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Climate Controlled Trailer

Travelling can be stressful, even if you’re a pig, chicken or cow.


February 23, 2010
By Office of Communications University of Saskatchewan

Topics

A climate-controlled trailer developed at the University of
Saskatchewan is designed to reduce the temperature related stress and maintain
meat quality.



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Trever Crowe
 Trever Crowe




A climate-controlled trailer developed at the University of
Saskatchewan is designed to reduce the temperature related stress and maintain
meat quality.

Trever Crowe, professor in the College of Engineering, heads
up a poultry transportation research group dedicated to minimizing the amount
of stress animals undergo during transport. Crowe said that 12 years ago,
Saskatchewan had the highest level of chicken deaths during transportation of
anywhere in Canada. Today, the province has the lowest rate thanks to research
findings by researchers and the poultry industry. Building a test trailer that
could monitor the chickens during transport was a big step in keeping the
chickens comfortable and alive.

“We have data when we are transporting chickens that shows the
temperature was minus 28 outside the trailer and plus 28 inside,” said Crowe.
“There are actual conditions in the middle of winter when the birds near the
middle of the trailer are suffering from too much heat, while other birds near
the outside are too cold.”

During the test runs, chickens are monitored using internal
thermometers about the size of a nickel, that take accurate measurements.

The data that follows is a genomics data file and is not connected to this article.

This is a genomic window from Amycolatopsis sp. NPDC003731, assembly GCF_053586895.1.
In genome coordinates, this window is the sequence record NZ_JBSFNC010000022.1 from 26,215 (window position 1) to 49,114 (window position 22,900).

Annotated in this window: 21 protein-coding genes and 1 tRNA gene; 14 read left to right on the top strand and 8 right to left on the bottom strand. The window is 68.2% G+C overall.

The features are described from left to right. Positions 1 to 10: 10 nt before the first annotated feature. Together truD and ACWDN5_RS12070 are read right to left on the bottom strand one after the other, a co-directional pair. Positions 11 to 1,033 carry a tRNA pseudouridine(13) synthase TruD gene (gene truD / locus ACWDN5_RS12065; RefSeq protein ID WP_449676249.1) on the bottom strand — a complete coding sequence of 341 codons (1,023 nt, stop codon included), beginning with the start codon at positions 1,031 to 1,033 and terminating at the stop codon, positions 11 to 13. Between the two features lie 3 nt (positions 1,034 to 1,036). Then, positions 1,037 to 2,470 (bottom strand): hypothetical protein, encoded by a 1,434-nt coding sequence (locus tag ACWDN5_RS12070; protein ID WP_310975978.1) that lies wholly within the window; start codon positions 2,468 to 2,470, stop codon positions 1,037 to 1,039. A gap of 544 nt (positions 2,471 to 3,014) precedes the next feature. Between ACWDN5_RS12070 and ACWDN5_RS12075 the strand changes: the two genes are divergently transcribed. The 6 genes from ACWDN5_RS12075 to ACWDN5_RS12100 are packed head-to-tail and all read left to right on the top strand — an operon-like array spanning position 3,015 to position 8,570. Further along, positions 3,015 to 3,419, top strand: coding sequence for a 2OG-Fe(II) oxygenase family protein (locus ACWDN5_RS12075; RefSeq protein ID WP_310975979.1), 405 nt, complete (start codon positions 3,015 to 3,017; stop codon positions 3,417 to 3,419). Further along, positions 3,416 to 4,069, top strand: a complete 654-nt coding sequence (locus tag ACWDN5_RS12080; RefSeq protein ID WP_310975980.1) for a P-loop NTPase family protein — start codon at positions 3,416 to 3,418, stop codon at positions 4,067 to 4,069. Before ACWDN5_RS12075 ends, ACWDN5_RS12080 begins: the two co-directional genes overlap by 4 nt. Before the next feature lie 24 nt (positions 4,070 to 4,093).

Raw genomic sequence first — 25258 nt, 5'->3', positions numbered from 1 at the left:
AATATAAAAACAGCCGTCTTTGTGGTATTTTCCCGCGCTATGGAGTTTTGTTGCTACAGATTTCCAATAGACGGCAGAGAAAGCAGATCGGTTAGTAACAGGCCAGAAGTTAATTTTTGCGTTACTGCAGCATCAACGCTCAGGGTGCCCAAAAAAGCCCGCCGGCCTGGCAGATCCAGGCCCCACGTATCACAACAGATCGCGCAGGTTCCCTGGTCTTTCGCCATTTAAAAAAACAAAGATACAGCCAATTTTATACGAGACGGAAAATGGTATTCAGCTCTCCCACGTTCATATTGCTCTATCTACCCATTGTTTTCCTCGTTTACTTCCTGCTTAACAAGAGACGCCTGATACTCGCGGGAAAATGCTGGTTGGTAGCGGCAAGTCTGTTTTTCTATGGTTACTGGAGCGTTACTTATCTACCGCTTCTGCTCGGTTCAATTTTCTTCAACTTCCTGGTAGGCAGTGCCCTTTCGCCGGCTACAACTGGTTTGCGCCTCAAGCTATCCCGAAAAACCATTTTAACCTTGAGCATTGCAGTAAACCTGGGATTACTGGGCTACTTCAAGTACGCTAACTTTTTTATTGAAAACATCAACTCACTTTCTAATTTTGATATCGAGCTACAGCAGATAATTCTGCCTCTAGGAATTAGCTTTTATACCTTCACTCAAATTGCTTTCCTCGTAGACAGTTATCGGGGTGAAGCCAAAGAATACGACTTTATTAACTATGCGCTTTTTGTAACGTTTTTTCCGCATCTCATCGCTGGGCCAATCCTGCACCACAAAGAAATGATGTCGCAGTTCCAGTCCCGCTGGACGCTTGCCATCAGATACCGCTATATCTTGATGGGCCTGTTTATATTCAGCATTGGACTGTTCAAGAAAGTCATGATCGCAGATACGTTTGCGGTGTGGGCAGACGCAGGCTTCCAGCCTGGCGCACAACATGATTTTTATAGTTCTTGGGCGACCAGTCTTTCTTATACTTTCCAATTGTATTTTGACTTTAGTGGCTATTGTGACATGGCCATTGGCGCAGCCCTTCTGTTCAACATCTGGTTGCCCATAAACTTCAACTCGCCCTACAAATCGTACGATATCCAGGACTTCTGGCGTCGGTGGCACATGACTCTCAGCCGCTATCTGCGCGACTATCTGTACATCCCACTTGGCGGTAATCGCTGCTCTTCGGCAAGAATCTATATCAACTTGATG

Although chickens are adept at coping with temperature
change, when the thermostat drops below -12C, it can be damaging to the animal
and affect the quality of the meat.

For Crowe, the research in transporting chickens means
finding ways to evenly distribute heat throughout the trailer.  The birds create a lot of heat, and
depending on the size of the trailer, between 9,000 and 13,000 chickens are
transported per trailer, so ventilation is a key part of the research.

Crowe said he has plenty of support from colleagues and the
industry since the data they are collecting has not been available before.

“Ideally, the birds are kept between five to 10 degrees, but
as we know, that’s difficult in Western Canada where the conditions are colder.
The strategy is to move the heat from hot locations to areas where it’s
colder.”

 trailer
 Photo by Poultry Transportation Research Group



Pigs require similar temperatures during transport but pose
a problem chickens do not. Loading the much larger animals onto a trailer is
highly stressful.

Lee Whittington, president and CEO of the Prairie Swine
Centre, a research partner with the U of S, said they are noticing that through
the monitoring of the animals’ heart rate and temperature, short-term stress
can cause watery pork, while prolonged periods of stress causes dark, firm and
dry meat.

“During the loading process, we are seeing that there are
more stressful compartments in the truck from having to move the pigs up and
down ramps, so we either need to design better ramps or better ways to get them
in.”

Whittington said they have even tried hydraulic lifts in an
attempt to reduce stress, but re-designing the ramps might be the easiest way.

“We won’t replace truck fleets, but there are ways to reduce
stress on these animals and we’re finding solutions for them.”

Contact: ocn@usask.ca

(306) 966-6610

 

Office of Communications, University of Saskatchewan

Saskatoon, Saskatchewan

Canada

(306) 966-6607

 


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